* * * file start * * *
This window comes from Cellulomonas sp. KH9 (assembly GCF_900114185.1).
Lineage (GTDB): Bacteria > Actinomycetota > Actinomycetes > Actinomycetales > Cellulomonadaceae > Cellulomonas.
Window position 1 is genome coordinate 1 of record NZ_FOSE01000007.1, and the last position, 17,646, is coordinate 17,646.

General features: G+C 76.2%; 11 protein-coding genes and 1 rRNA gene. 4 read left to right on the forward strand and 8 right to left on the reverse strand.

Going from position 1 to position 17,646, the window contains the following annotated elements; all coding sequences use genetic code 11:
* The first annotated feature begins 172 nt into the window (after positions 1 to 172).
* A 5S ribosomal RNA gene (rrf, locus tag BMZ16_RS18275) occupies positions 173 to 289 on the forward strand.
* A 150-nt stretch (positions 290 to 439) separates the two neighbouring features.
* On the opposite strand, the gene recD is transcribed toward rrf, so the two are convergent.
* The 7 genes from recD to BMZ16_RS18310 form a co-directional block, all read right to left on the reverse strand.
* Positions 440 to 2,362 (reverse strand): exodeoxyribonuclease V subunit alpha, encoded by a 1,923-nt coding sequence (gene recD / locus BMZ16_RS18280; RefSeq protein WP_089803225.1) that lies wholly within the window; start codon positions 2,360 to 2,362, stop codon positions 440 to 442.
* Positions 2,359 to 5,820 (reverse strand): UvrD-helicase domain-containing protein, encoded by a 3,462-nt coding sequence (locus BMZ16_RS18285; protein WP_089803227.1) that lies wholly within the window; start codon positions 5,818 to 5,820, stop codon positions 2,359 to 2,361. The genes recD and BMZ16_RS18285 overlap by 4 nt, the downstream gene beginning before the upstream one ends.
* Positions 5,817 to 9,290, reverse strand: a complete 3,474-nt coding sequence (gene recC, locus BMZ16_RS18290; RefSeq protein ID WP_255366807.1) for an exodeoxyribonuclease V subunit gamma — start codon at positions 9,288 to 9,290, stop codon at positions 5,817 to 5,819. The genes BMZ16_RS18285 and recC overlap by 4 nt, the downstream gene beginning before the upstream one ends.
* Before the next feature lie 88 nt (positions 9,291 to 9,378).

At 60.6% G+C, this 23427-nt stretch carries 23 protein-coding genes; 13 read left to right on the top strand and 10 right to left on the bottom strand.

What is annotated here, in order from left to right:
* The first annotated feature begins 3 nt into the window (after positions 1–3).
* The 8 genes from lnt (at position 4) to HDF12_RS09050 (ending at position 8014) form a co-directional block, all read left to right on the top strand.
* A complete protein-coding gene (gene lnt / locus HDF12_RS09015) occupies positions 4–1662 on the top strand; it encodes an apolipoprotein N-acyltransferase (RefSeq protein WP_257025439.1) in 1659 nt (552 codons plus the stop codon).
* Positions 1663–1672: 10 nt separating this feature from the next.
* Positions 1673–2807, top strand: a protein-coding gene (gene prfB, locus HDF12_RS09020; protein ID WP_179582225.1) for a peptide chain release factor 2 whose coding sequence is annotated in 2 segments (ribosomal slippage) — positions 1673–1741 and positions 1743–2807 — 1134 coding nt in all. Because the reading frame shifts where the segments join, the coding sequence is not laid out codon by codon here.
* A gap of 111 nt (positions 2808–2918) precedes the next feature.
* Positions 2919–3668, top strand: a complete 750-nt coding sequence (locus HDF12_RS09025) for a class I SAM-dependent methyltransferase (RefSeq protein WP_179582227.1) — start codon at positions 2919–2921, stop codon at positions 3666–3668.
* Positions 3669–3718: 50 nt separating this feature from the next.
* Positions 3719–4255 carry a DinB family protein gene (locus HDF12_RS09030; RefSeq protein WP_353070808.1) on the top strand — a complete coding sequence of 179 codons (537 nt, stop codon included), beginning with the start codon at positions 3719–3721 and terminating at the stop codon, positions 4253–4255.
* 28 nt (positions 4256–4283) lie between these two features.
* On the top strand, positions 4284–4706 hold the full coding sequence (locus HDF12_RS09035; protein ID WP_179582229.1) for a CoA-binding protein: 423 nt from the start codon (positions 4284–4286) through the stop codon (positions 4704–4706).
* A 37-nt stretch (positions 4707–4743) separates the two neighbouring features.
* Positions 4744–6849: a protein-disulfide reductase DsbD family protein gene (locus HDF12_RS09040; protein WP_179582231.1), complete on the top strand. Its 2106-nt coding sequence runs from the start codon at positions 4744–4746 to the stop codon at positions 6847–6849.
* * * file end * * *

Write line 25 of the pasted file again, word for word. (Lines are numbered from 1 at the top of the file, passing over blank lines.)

* Positions 3719–4255 carry a DinB family protein gene (locus HDF12_RS09030; RefSeq protein WP_353070808.1) on the top strand — a complete coding sequence of 179 codons (537 nt, stop codon included), beginning with the start codon at positions 3719–3721 and terminating at the stop codon, positions 4253–4255.